Rep. Joe Walsh (R-IL), who grabbed headlines for owing his ex-wife over $100,000 in child support and defending big banks against irate constituents, lauded the recent move by some states (Alabama, Kansas, and Tennessee) to require that voters present proof of citizenship before they are given a ballot. The Brennan Center for Justice estimates that seven percent of Alabama’s citizens — 240,000 people — do not possess proof of citizenship, such as a passport or a birth certificate, and could be disenfranchised.
But Walsh wasn’t content with just three states employing such laws. “I don’t know why we don’t mandate at the federal level that you have to show proof of citizenship to vote,” declared the Illinois freshman at a town hall in Palatine on February 25.
WALSH: This just seems really obvious to me. Federal law says only U.S. citizens can vote in federal elections. We typically make this a state-by-state issue, but I don’t know why we don’t enforce that at the federal level. I don’t know why we don’t mandate at the federal level that you have to show proof of citizenship to vote.
Watch it, courtesy of YouTube user IL08RawFootage:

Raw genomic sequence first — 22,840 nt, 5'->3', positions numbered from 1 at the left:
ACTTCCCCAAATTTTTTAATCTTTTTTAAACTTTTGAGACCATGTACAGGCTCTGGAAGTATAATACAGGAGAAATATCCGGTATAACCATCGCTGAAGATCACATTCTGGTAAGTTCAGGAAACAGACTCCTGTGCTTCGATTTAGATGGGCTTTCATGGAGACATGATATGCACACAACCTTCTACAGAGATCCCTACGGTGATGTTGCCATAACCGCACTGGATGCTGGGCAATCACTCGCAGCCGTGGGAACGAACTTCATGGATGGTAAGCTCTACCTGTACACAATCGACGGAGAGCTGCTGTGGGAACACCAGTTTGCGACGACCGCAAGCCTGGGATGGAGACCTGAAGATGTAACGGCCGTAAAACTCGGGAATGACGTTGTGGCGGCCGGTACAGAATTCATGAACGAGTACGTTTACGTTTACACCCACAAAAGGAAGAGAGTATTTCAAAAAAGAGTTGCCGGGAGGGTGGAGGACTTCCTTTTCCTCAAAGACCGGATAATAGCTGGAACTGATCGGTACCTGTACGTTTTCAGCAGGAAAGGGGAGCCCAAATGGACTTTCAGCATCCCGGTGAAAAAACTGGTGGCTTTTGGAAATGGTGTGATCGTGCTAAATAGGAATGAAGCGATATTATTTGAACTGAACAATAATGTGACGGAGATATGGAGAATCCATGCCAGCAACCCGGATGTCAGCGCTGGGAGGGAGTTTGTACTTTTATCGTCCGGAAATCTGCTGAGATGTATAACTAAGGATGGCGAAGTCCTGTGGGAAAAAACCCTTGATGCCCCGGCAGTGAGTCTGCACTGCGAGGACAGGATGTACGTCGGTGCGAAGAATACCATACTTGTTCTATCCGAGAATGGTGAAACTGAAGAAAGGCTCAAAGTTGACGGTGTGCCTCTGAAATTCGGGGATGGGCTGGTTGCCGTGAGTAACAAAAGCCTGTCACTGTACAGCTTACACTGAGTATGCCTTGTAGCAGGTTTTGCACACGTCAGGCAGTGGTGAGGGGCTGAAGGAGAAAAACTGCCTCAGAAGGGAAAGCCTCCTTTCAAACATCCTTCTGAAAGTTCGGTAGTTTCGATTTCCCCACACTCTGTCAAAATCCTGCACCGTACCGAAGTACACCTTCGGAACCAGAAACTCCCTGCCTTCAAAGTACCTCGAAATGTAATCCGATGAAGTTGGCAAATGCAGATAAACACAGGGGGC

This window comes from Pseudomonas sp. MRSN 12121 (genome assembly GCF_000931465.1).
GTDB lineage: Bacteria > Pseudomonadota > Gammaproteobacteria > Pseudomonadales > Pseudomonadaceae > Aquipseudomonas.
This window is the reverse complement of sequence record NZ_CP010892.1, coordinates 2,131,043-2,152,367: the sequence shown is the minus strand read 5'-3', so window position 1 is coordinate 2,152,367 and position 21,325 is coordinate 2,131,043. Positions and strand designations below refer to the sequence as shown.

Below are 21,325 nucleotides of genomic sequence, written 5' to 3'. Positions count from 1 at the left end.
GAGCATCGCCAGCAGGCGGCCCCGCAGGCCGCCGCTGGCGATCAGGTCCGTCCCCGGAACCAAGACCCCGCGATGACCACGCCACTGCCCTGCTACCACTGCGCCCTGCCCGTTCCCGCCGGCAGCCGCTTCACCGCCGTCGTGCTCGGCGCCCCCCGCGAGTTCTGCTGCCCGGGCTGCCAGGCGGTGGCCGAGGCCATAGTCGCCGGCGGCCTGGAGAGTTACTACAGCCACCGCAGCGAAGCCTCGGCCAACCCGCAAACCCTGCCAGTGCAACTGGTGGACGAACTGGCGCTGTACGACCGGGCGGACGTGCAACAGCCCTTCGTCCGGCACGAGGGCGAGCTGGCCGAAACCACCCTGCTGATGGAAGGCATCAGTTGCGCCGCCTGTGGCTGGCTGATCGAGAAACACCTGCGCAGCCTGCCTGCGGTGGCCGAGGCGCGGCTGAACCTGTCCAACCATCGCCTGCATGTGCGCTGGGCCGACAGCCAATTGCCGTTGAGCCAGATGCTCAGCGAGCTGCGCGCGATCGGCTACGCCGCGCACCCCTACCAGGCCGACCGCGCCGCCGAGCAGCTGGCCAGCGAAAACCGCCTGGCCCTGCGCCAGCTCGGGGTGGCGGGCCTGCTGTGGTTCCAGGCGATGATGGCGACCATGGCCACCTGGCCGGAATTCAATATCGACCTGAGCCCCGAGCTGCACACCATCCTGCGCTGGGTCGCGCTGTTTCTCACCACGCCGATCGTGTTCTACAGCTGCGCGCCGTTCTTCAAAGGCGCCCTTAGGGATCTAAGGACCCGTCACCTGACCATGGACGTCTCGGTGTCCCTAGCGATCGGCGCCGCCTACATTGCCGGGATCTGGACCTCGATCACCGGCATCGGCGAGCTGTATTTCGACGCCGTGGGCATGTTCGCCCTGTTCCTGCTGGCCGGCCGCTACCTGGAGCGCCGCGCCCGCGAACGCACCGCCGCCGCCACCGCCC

Perhaps Walsh’s proposal would have some merit if a widespread problem of non-citizens trying to vote actually existed. In reality, there is absolutely no hint of a whiff of a problem with non-Americans voting in American elections. Facing prison, a serious fine, and deportation if caught, why would a non-citizen possibly risk all that in order to cast a single vote?
This phantom prospect of voter fraud is the sole justification conservatives use to rationalize stripping the right to vote from millions of citizens. If the Brennan Center’s estimate for the disenfranchisement rate in Alabama is similar across the country, at least 15 million Americans could be disenfranchised in this year’s presidential election were Walsh’s vision to become reality.